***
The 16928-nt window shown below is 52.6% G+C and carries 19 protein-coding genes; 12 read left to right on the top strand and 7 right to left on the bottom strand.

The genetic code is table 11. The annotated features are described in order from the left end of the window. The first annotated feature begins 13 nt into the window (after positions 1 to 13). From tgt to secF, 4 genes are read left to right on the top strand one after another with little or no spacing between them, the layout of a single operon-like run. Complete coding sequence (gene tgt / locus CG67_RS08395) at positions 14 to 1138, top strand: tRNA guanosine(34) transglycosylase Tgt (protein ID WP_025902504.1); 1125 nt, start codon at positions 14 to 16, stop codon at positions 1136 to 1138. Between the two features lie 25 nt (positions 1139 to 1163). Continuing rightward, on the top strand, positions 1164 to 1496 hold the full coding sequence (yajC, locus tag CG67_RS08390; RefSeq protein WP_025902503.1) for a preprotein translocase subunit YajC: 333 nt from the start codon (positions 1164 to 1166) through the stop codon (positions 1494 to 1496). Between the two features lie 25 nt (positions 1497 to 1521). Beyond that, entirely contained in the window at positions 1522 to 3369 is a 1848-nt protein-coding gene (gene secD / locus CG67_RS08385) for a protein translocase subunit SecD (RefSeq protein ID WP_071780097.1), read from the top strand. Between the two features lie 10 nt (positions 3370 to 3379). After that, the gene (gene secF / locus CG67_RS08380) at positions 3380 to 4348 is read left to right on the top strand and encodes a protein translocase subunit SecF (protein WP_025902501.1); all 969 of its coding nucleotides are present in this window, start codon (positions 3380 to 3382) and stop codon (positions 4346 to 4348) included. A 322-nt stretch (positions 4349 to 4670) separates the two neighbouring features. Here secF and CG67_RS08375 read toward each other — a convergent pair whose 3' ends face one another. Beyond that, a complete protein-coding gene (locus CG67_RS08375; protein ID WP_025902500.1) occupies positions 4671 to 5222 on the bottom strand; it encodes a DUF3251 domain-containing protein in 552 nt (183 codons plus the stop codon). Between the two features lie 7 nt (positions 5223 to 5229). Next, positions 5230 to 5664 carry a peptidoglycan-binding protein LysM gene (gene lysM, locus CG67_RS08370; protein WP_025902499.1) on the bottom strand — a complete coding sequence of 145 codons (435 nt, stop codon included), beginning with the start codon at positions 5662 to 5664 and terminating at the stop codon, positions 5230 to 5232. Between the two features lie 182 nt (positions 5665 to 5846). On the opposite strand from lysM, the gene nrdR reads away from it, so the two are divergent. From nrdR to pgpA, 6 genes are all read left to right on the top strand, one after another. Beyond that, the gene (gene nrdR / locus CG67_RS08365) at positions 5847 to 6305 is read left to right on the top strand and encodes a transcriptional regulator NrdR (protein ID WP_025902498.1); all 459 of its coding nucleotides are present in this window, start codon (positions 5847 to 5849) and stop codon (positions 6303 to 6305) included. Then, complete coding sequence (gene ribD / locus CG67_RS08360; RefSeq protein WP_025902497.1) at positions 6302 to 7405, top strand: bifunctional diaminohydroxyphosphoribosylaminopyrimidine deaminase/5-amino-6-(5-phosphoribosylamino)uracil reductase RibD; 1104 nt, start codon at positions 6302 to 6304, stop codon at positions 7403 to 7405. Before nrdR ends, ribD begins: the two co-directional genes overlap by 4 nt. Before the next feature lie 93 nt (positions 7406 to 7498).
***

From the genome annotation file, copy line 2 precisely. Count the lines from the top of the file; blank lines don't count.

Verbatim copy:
The genetic code is table 11. The annotated features are described in order from the left end of the window. The first annotated feature begins 13 nt into the window (after positions 1 to 13). From tgt to secF, 4 genes are read left to right on the top strand one after another with little or no spacing between them, the layout of a single operon-like run. Complete coding sequence (gene tgt / locus CG67_RS08395) at positions 14 to 1138, top strand: tRNA guanosine(34) transglycosylase Tgt (protein ID WP_025902504.1); 1125 nt, start codon at positions 14 to 16, stop codon at positions 1136 to 1138. Between the two features lie 25 nt (positions 1139 to 1163). Continuing rightward, on the top strand, positions 1164 to 1496 hold the full coding sequence (yajC, locus tag CG67_RS08390; RefSeq protein WP_025902503.1) for a preprotein translocase subunit YajC: 333 nt from the start codon (positions 1164 to 1166) through the stop codon (positions 1494 to 1496). Between the two features lie 25 nt (positions 1497 to 1521). Beyond that, entirely contained in the window at positions 1522 to 3369 is a 1848-nt protein-coding gene (gene secD / locus CG67_RS08385) for a protein translocase subunit SecD (RefSeq protein ID WP_071780097.1), read from the top strand. Between the two features lie 10 nt (positions 3370 to 3379). After that, the gene (gene secF / locus CG67_RS08380) at positions 3380 to 4348 is read left to right on the top strand and encodes a protein translocase subunit SecF (protein WP_025902501.1); all 969 of its coding nucleotides are present in this window, start codon (positions 3380 to 3382) and stop codon (positions 4346 to 4348) included. A 322-nt stretch (positions 4349 to 4670) separates the two neighbouring features. Here secF and CG67_RS08375 read toward each other — a convergent pair whose 3' ends face one another. Beyond that, a complete protein-coding gene (locus CG67_RS08375; protein ID WP_025902500.1) occupies positions 4671 to 5222 on the bottom strand; it encodes a DUF3251 domain-containing protein in 552 nt (183 codons plus the stop codon). Between the two features lie 7 nt (positions 5223 to 5229). Next, positions 5230 to 5664 carry a peptidoglycan-binding protein LysM gene (gene lysM, locus CG67_RS08370; protein WP_025902499.1) on the bottom strand — a complete coding sequence of 145 codons (435 nt, stop codon included), beginning with the start codon at positions 5662 to 5664 and terminating at the stop codon, positions 5230 to 5232. Between the two features lie 182 nt (positions 5665 to 5846). On the opposite strand from lysM, the gene nrdR reads away from it, so the two are divergent. From nrdR to pgpA, 6 genes are all read left to right on the top strand, one after another. Beyond that, the gene (gene nrdR / locus CG67_RS08365) at positions 5847 to 6305 is read left to right on the top strand and encodes a transcriptional regulator NrdR (protein ID WP_025902498.1); all 459 of its coding nucleotides are present in this window, start codon (positions 5847 to 5849) and stop codon (positions 6303 to 6305) included. Then, complete coding sequence (gene ribD / locus CG67_RS08360; RefSeq protein WP_025902497.1) at positions 6302 to 7405, top strand: bifunctional diaminohydroxyphosphoribosylaminopyrimidine deaminase/5-amino-6-(5-phosphoribosylamino)uracil reductase RibD; 1104 nt, start codon at positions 6302 to 6304, stop codon at positions 7403 to 7405. Before nrdR ends, ribD begins: the two co-directional genes overlap by 4 nt. Before the next feature lie 93 nt (positions 7406 to 7498).